I prefer a free market to regulations, but until we can free the market from previous regulation, sometimes new regulations are required to provide balance. Senate Bill 622 is such an example. Because I am a dentist, I know, and am affected by, this particular abuse intimately, but the principle applies to health insurance across the board, so I will explain the problem from my own Point-of-View. But if the insurance companies get away with this in dental insurance, you can expect it to become a more widespread problem.
Most dental (and other health care) insurance is through Participating Provider Agreements. Under these arrangements, health care providers accept a discounted fee, partly paid by the insurer (or employer as most are self-insured) and by the patient, usually on an 80/20 basis. In return for accepting the discount, the provider enjoys a stream of patients who can afford his services because the majority of the fee is paid by the insurance.
But dental insurers have long sought to replace their PPO plans with “Discount Plans” under which the insurer pays nothing and only “sells” the insured their ability to coerce a discounted fee. As this benefits only the insurer, and the employer who pays the premium, and shifts a huge burden to the patient by eliminating the 80% insurance payment, it makes dental care LESS affordable, so dentists have mostly refused to participate.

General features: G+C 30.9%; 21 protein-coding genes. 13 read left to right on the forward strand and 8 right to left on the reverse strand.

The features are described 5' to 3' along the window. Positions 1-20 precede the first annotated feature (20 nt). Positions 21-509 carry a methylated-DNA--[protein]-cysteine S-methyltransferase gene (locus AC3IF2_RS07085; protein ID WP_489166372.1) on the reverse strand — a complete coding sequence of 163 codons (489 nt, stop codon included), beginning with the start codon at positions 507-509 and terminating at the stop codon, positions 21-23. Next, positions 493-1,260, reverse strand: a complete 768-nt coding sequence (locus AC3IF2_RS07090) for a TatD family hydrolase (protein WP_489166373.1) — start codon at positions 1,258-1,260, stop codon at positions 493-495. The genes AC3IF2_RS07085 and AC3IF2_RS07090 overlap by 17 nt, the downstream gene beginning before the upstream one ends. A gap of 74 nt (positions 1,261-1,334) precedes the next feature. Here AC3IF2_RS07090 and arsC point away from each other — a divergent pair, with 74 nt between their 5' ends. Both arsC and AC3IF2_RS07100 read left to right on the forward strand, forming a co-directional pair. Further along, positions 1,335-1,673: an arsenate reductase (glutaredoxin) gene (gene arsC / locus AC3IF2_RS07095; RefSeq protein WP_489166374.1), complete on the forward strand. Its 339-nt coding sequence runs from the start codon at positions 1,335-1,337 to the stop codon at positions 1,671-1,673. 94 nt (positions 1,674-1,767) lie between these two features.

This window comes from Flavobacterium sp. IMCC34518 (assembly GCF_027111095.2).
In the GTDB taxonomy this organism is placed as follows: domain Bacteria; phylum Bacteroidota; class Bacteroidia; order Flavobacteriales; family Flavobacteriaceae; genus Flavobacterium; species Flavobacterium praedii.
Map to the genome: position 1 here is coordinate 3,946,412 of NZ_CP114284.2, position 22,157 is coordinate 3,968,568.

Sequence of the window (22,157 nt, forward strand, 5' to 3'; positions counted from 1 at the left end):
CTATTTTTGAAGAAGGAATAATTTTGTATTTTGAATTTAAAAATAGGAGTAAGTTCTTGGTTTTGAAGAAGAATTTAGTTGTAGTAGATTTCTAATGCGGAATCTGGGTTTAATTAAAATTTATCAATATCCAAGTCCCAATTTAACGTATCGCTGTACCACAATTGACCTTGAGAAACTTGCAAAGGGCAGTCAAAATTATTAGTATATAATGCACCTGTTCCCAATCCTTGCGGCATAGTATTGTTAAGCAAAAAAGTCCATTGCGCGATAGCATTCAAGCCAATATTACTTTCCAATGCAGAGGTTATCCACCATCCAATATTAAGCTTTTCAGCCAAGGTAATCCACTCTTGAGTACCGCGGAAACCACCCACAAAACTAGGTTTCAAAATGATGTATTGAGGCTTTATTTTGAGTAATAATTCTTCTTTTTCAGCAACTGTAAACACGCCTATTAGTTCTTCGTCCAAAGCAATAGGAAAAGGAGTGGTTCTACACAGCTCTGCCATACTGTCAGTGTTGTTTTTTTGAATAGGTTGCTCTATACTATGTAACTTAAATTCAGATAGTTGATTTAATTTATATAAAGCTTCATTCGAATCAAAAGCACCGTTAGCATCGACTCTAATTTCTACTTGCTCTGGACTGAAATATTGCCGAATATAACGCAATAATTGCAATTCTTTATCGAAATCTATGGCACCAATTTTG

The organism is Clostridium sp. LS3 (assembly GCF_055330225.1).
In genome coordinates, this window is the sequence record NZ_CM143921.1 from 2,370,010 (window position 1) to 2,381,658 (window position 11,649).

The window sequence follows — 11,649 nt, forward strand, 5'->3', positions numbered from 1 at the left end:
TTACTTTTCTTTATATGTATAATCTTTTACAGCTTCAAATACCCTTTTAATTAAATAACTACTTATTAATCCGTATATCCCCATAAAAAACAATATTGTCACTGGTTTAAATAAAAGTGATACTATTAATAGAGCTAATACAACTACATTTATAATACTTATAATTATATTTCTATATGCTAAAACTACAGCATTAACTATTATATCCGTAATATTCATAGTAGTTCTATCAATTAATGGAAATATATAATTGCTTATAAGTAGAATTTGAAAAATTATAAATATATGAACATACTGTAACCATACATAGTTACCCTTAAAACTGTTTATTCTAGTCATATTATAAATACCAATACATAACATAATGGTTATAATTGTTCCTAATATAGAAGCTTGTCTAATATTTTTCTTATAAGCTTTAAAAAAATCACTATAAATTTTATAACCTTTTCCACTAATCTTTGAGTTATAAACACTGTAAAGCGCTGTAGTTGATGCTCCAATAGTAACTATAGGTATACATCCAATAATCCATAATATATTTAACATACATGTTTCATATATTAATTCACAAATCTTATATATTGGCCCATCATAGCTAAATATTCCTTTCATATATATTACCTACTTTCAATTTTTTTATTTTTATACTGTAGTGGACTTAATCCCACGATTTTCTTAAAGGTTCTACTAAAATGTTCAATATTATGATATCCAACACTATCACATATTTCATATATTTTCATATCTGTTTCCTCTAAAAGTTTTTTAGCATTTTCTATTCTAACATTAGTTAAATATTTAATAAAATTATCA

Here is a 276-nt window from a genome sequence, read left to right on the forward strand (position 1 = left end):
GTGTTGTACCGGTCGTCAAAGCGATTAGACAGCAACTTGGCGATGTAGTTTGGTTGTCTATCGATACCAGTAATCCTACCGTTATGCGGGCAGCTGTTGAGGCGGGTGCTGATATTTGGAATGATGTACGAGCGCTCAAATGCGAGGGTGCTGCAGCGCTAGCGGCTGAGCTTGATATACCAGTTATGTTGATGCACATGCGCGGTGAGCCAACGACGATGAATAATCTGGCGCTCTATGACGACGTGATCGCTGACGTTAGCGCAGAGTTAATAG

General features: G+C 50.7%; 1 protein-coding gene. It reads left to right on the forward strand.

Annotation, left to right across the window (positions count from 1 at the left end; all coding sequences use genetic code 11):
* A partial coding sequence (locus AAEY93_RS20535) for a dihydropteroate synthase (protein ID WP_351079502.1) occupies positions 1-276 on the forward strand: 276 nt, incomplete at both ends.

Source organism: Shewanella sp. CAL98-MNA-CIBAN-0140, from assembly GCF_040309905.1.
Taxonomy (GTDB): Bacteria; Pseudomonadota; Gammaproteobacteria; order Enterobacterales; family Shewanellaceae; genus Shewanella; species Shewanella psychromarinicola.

So insurers have responded by demanding that dentists accept discounts on non-covered services in order to participate in their PPO plan. Initially, this may appear to benefit the patient as they get a discount on those non-covered, often cosmetic, services their plan does not cover, but this gives the insurer a way to ‘phase in’ discount plans by gradually reducing the services covered until they pay nothing. The goal of the insurers is not to save patients money on those services currently not covered, but to reduce and eventually eliminate their portion of payments on all services.
While insurance companies are exempt from anti-trust laws, dentists are forbidden to collectively bargain the terms of PPO agreements, allowing the insurers to present each individual dentist with take-it-or-leave-it contracts. A single insurer, Delta-Dental, for example, controls about 40% of the local dental insurance market, and few dental practices could survive if they opted out of the Delta Dental PPO. Further, insurance companies, hiding behind their anti-trust exemptions, collude to all offer the same sort of plan.
If dentists were permitted to refuse to participate in a given plan AS A GROUP, we could negotiate with the insurance companies on an equal footing, but we would be prosecuted for restraint of trade by the Federal Trade Commission if we even discussed such an action. This gives insurers an overwhelming advantage in the marketplace.
This leaves us only with legislative action to protect ourselves and our patients. Senate Bill 622 would prohibit such compulsory acceptance of discounts on services not covered by the insurance plan.It should pass, but it faces strong and well financed opposition by the insurance industry and labor unions (which are in effect insurance companies as they self insure their members) and is being mis-characterized as a bill which would only benefit dentists. Such an editorial by Christine Nuckols appears in today’s Virginian Pilot.
In truth, without SB622, within a decade, dental insurance as we currently enjoy it will cease to exist and all of the benefits it has brought, especially access to preventive care and early intervention, will be lost.